Schulman, a 40-year veteran of the study of neurology, works with Main Line Health at Lankenau Medical Center. And while he has treated patients for many years, he is now learning what it's like to be one himself.
"I knew that pancreatic cancer had a very, very dim prognosis," he said. "I was diagnosed almost two years ago. I had also seen my medical school roommate die from pancreatic cancer."
Frustrated with fear, Schulman slowly learned a new appreciation for the things he had in life, such as family, pets, and patients. With a flurry of new thoughts and emotions to explore, he put pen to paper and wrote a book about his experience battling the disease.
"The book is called, 'Seeing The Light While Living With Cancer,' and this allows me to reach patients who I don't know and who don't know me," he said.
Schulman co-authored the book with two of his industry partners and placed an emphasis on dealing with the disease, challenges that lie ahead, and remaining positive.
"And I think if they can take away some of the lessons that I learned, it will make them stronger," he said. "And hopefully bring them some peace of mind, even though they're going through some very scary times."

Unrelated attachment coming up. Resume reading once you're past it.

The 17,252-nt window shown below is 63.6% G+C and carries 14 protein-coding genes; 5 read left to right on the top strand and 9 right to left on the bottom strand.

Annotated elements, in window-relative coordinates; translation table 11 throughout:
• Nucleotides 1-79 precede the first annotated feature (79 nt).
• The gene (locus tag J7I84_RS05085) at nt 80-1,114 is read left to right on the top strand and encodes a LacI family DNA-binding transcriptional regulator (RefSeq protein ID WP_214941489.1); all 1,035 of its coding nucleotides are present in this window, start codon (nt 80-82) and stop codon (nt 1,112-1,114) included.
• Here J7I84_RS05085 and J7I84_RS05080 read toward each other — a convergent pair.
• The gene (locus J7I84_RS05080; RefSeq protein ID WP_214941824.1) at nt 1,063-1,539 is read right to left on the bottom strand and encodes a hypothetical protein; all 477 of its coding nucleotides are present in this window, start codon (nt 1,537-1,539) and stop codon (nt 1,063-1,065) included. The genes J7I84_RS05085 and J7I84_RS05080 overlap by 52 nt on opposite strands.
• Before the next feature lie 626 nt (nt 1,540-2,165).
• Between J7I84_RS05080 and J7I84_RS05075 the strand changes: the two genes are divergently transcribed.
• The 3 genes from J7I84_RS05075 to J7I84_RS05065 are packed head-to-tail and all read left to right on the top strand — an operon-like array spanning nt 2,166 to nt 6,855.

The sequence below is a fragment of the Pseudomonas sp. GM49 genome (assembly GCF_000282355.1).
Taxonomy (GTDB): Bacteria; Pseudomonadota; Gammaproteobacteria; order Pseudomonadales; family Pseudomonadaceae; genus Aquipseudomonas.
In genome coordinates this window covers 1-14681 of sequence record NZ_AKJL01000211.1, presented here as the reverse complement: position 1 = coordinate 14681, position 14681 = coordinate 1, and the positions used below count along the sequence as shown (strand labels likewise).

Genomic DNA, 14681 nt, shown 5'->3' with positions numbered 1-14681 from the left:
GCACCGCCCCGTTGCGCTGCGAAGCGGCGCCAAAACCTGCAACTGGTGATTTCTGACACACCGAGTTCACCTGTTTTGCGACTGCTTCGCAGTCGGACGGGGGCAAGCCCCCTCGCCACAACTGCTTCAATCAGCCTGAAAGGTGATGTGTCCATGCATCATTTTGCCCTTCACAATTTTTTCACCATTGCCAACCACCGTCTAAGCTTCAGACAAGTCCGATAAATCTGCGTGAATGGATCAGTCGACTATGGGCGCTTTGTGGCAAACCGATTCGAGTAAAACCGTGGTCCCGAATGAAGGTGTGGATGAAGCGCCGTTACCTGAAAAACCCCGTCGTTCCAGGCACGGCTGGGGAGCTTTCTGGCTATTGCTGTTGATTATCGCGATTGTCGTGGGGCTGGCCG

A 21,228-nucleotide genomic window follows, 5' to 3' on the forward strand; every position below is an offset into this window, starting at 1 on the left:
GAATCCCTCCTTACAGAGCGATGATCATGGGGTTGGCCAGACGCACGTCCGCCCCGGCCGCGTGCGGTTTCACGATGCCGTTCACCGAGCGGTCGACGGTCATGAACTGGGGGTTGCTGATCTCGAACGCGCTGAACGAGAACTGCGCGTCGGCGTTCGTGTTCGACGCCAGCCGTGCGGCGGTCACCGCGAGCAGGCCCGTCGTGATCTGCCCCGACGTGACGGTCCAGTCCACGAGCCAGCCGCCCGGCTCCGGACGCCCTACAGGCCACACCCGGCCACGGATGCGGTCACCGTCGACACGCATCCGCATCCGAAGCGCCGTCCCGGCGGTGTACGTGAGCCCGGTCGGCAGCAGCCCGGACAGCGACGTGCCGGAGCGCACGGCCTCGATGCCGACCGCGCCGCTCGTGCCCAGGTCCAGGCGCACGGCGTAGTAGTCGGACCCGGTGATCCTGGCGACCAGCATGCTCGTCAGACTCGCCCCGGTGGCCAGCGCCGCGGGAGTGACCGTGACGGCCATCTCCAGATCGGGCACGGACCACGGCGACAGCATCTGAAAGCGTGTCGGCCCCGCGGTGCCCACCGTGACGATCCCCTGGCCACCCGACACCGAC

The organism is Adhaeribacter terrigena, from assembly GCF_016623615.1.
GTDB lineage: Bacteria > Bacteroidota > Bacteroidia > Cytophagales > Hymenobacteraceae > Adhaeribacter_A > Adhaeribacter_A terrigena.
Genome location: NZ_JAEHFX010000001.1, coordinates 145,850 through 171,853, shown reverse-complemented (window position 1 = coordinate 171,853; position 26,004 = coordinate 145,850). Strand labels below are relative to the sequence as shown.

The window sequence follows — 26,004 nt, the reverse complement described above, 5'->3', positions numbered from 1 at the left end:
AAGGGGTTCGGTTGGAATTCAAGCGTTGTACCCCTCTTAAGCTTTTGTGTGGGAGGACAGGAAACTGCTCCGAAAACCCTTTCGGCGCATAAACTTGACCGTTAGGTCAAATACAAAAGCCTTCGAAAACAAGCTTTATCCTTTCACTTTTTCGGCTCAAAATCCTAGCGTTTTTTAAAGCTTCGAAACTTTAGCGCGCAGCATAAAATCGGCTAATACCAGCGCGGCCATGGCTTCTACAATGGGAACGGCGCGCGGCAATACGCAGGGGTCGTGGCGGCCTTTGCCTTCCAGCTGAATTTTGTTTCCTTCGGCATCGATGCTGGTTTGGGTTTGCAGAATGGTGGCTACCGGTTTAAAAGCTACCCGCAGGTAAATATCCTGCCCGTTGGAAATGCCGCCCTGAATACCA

Schulman hopes to continue being an advocate for his patients, declining to retire despite his ongoing battle. Carrie Hartman, a 15-year-long patient of Dr. Schulman, is happy to have him around.
"Some doctors over the years you find are more than a doctor," she said. "They really become somebody important that you can turn to in your life."
Schulman treated her frequent migraines seriously, which led to the diagnosis of a brain aneurysm.
"He's so on top of things. He sent me for testing and it's under control now," she said. "He always goes the extra mile, doesn't let anything go."
To learn more about Dr. Schulman or to read his book, click here.
Learn more about Pancreatic Cancer with 6abc by clicking here.
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